In orthodox Christianity, this same ordering principle of the universe is given other names. In Genesis it is identified with the Hebrew God, but elsewhere it is given the Greek names Sophia (meaning “Wisdom”) or Logos (meaning “Word”). The same first chapter of John equates these differing perceptions: “In the beginning was the Word, and the Word was with God, and the Word was God. ... All things were made by him, and without him was not one thing made that was made.” John then goes on to identify the Word as present in the person of Jesus: “The Word was made flesh, and dwelt among us.”
In this dark Advent season, it was Wisdom in the persona not of the pure Christ Child but of the wily Coyote who so unexpectedly appeared to me. He is Wisdom as the trickster, the paradigm shifter, the sly one who laughs across the emptiness and waits unseen, and then suddenly turns everything upside down in ways that could never be anticipated. Yeats wondered:
And what rough beast, its hour come round at last,
Slouches towards Bethlehem to be born?
In these dark times, I don’t know what change is in store, but I hope and believe that the shift Coyote brings will be benevolent rather than malign, just as our optimistic liberal faith urges. I see small portents at last of a favorable change in the wind, a break in the storm – or at least I would like to think I do. It is darkest just before the dawn, but the light shines in darkness, and the darkness has never overcome it.
Many regulars in the UU blogosphere know Pastor Perpetua. (If you don’t, you owe it to yourself to go check out her blog. She rarely has time to post, but every post is a gem.) This month, in her congregation’s newsletter, she devotes some thought to the context of Advent as a season of waiting (“especially if you have small children in your life,” she writes!), and mentions that what orthodox Christians await at Advent is the Second Coming. She goes on to say that “our [UU] faith does not teach that Jesus will come again,” and asks instead, “what is coming into birth for you?”
I happened to see Perpetua a week or two ago, and I challenged her on that point. “We UUs do expect a Second Coming, at least in its figurative meaning,” I said. “We may no longer feel comfortable speaking in that idiom, but we take a back seat to no one in working to usher in the Kingdom. We may choke on ‘feudal’ or ‘patriarchal’ words like ‘kingdom’, we may not see Jesus as a manifestation of God or even affirm any sort of supernatural Being, but bringing that heaven into its fruition on earth is what we have always striven toward. If ‘the Beloved Community’ is another term for the same thing, we are still hoping and working for it every bit as devoutly as we always have.”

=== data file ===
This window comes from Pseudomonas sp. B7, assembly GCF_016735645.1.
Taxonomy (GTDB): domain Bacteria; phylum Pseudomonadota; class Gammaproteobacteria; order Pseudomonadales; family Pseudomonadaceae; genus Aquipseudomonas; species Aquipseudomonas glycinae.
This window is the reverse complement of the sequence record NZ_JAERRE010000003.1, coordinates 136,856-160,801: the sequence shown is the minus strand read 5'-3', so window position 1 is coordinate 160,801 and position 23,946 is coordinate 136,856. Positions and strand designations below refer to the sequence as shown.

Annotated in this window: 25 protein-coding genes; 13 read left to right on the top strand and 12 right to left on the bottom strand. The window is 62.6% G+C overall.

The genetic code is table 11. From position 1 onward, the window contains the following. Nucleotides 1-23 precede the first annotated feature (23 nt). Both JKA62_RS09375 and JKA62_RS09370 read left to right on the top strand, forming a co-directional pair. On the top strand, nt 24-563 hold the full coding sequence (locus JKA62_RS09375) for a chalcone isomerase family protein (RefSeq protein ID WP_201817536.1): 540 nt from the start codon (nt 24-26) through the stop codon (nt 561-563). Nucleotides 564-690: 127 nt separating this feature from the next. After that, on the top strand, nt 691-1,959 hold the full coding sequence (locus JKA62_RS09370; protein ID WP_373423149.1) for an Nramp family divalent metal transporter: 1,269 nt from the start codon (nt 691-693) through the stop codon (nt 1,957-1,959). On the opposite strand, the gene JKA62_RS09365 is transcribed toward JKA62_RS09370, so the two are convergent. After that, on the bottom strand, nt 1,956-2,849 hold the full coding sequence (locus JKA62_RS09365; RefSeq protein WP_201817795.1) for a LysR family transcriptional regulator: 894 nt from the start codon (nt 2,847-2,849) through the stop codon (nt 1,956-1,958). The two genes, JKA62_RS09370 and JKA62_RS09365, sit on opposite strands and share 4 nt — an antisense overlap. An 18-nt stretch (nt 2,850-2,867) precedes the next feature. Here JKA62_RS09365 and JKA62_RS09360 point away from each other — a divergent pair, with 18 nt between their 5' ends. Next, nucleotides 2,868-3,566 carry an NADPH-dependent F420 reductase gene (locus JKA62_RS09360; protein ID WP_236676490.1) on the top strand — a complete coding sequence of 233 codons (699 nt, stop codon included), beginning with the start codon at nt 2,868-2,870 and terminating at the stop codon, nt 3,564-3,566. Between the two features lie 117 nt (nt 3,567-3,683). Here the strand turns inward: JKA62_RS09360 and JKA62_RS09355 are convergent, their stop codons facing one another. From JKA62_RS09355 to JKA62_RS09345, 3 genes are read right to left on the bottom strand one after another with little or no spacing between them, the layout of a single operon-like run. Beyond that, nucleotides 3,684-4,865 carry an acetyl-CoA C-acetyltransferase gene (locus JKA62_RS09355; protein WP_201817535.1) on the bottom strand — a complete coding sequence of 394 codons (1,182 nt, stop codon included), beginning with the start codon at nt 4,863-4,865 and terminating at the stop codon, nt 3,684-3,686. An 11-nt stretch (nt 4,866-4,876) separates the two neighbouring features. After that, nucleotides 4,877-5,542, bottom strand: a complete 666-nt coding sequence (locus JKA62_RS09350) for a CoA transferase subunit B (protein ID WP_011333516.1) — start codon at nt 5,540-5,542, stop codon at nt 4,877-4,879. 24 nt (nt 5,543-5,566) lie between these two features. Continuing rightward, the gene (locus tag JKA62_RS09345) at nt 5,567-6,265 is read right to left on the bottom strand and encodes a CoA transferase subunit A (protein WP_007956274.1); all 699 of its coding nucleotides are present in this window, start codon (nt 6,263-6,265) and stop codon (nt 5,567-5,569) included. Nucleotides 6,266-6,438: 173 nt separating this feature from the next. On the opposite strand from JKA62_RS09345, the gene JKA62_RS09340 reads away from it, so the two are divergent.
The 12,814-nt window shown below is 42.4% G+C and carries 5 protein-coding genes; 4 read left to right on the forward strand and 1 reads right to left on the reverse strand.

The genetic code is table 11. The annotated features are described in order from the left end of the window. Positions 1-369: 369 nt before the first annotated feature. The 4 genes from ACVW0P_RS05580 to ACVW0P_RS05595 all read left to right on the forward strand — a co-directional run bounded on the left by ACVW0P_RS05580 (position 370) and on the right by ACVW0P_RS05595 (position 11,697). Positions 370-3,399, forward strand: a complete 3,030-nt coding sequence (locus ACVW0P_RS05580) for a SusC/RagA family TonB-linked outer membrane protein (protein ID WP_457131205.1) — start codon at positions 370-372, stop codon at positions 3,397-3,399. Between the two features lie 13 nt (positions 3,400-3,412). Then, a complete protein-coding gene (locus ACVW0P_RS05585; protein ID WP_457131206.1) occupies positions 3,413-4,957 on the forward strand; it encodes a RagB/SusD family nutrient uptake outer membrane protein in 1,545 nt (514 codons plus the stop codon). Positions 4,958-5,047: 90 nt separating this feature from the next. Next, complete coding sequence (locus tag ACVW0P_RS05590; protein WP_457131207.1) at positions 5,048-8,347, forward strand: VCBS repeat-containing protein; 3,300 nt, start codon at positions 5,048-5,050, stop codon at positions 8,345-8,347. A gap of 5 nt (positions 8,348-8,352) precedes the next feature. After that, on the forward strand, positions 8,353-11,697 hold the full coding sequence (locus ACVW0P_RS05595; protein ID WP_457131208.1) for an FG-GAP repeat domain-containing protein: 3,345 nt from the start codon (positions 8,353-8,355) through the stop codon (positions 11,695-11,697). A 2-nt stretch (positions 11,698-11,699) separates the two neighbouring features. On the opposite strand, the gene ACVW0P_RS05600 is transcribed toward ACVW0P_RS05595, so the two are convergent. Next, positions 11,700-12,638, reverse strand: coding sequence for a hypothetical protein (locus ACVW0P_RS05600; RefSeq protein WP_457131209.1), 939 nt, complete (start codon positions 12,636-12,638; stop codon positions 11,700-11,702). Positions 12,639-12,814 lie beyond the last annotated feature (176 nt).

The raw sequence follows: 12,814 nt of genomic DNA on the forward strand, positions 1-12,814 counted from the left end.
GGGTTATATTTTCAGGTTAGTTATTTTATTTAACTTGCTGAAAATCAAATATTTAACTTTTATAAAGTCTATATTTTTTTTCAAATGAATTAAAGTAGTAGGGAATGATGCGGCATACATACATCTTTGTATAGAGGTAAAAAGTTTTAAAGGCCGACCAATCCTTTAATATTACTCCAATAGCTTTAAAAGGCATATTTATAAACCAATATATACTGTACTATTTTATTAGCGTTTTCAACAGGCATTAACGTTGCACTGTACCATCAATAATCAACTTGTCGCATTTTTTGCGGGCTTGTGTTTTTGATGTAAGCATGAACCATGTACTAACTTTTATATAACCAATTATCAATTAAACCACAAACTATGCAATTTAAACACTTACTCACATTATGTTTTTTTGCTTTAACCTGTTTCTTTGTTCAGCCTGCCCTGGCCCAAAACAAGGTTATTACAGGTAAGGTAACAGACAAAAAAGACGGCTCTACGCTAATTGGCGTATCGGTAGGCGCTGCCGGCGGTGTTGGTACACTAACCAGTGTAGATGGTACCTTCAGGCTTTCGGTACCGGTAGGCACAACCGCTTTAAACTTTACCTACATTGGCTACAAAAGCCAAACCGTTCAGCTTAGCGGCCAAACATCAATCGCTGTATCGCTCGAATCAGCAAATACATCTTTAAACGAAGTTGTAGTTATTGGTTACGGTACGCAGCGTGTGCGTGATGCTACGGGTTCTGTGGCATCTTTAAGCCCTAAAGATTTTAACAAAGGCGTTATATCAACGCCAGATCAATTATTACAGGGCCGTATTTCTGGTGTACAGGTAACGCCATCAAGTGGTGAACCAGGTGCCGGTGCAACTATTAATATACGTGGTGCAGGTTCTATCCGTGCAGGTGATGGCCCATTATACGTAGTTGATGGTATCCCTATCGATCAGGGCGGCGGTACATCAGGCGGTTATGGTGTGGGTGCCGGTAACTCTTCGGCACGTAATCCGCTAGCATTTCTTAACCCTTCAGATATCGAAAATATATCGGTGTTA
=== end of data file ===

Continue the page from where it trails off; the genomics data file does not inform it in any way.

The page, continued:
“But orthodox Christianity wraps it up so intractably in the person of Jesus, and we don’t necessarily, at least not any more,” she demurred. “Besides, a lot of the evangelical Christians literally expect that when the Second Coming occurs, they will be swept away from this corrupted place to meet him in the air, and that’s not just mistaken, it’s truly sinful! We don't teach that, and we never have.”
“Yes,” I agreed, “although that millennialist view of the Second Coming is not orthodox, it’s heterodox – probably even more so, and far more dangerously, than our own Unitarian view of Jesus as human. If we UUs hadn’t already watered down the word to the point of triteness, I would say it’s heretical. In the worst sense of the word.”
“That’s true, it is wildly heretical when measured against a standard of Christian orthodoxy,” Perpetua conceded. “The idea that we UUs inherited and retain many orthodox Christian beliefs and values, but merely prefer to use different words to express them now, deserves much more attention than it gets. But the thing is, those millenialists, as heretical as they are, are co-opting the popular understanding of what it means to be Christian today. For someone like me from the other end of the theological spectrum to try to reclaim the orthodox center from the heretical right is far more than I can attempt in just a little newsletter column. It’s more than I could even attempt in a month of sermons.”
And then Perpetua gave me a sly look. A Coyote look. The kind of look a court jester might have used when preparing to deliver an ironic truth.
“But you, you have a blog,” she said. “You could have some fun with it.”
Indeed, I do have a blog. And a few days later, while I was trying to figure out how to begin to develop that idea, I started my car down the driveway on a particularly dark morning to go to work. And then stopped it again.
The next day I emailed Perpetua, who as it happens spent some of her formative years in New Mexico, to ask what profound insight she might be able to offer on the surprise appearance of coyotes at Advent.
“You’ll have to wait,” was her reply.